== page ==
Suddenly Sinatra

Suddenly Sinatra

Why Sinatra for this piece? It is the new millennium. He has been dead for over 20 years. May 14, 1998. He belongs to the ages. He would have turned 106 years old this year. I did wonder why I decided on Frank Sinatra at this time. But why not? It just so happened that I am now suddenly surrounded by things Sinatra.

A friend gifted me the updated edition of Sinatra: Behind the Legend by J. Randy Taraborrelli. Revised and containing new interviews and rare photos, it is one intriguing read. Factual but also filled with juicy, gossipy bits. Taraborrelli is skilled at his craft. He has also done bios about the Kennedys, Cher, Madonna, Beyoncé and many others. His writing style is entertainment. Yet his Sinatra left me hanging, still eager to know more about the enigmatic legend.

Taraborrelli tells a lot. Sinatra’s life, kid of Italian immigrants from New Jersey to the Chairman of the Board; his failures, how he was kicked out of MGM and lost everything; his successes, how he came back with an Academy Award for his work in From Here to Eternity; his loves, oh he had many, Marilyn Monroe, Marilyn Maxwell, Lana Turner, many more, but it was for the beautiful Ava Gardner that he sang I’m a Fool To Want You; plus lots of facts and myths are all there.

Also, I had just finished watching the excellent Sinatra: All or Nothing at All, a documentary now playing on Netflix. This picture has the blessing of the Sinatra family who allowed director Alex Gibney to get as close as possible to the Sinatra mystique. The result is as binge-worthy as those suspense serials and comes with a fantastic Sinatra soundtrack to boot. Sympathetic and as truthful as it is possible, the two parts capture almost everything that is Sinatra. But again not enough. I hope there is a mini-series style docu in the works.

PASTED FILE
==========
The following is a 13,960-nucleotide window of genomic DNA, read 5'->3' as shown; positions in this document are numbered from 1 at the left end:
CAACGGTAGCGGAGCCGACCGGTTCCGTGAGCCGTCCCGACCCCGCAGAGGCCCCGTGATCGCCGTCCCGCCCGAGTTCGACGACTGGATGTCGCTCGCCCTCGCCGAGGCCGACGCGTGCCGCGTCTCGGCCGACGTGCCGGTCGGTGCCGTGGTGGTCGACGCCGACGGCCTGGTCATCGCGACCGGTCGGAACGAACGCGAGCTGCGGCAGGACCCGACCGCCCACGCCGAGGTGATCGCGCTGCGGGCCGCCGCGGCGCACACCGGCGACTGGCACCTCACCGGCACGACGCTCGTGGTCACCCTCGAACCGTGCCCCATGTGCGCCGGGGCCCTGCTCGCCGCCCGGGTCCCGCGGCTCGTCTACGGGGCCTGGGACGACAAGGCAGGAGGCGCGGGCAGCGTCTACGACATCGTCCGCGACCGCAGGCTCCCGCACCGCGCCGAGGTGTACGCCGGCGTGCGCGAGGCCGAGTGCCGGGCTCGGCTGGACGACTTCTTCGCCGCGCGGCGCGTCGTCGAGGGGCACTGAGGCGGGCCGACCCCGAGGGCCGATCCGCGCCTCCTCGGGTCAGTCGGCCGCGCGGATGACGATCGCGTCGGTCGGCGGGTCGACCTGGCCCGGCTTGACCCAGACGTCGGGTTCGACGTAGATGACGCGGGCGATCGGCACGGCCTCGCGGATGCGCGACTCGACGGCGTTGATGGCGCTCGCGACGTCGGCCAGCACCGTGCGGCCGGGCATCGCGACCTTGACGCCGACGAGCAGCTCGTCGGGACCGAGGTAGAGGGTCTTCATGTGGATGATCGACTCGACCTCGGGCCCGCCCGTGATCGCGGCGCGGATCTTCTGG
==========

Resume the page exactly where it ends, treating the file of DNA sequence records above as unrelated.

The story is focused on the time when Sinatra announced his retirement in 1971 and performed in a solo concert in Los Angeles. Then using his repertoire as anchor, the film backtracks to his beginnings: goosebumps all around watching his bobby-soxer fans listen in rapt silence while he is singing All or Nothing at All; and then stardom, notoriety, then the legend as revealed via archival interviews of Sinatra himself and commentaries by friends and family.

Then with the resurgence of vinyl records, I thought of taking out of storage my four-disc boxed set of Frank Sinatra, The Voice, 1943 to 1952. This one is made up of the recordings he made from Columbia Records during his early days in Hollywood when he was one of the stars in those famous MGM musicals.

Now Sinatra recordings were made for vinyl. There is nothing digitized in this collection. All of the songs were recorded by Sinatra with a complete orchestra and all cuts are perfect, non-edited takes. The effect is warm, intimate and makes you love that turntable more. The Nearness of You, You Go to My Head, Autumn in New York, I Fall in Love Too Easily…all in that beautiful voice.

And best of all, I learned about a group of 20-something females who are into vinyl. They have discovered Sinatra and are all high from the experience of listening to The Voice. They found that emotional connection. I am not surprised. One can only have so much of Taylor Swift. Sinatra though is something else. You can read about him, watch him on the screen and listen to his songs and every encounter will be an extraordinary experience.

For those who are interested in finding out for themselves what made Sinatra a legendary performer, aside from the book and the docu, I recommend they listen to The Ultimate Sinatra. Preferably on vinyl although this collection is also available on CD and online. This is made up of recordings from the three record labels he was involved with Columbia, Capitol and his own, Reprise.

All or Nothing at All, Come Fly with Me, Learnin’ the Blues, Strangers in the Night, In the Wee Small Hours of the Morning, It Was a Very Good Year, All the Way, Put Your Dreams Away and others. It will leave you wanting more but is just enough to get started on your journey to know the fascinating Sinatra.

*****
Credit belongs to : www.philstar.com

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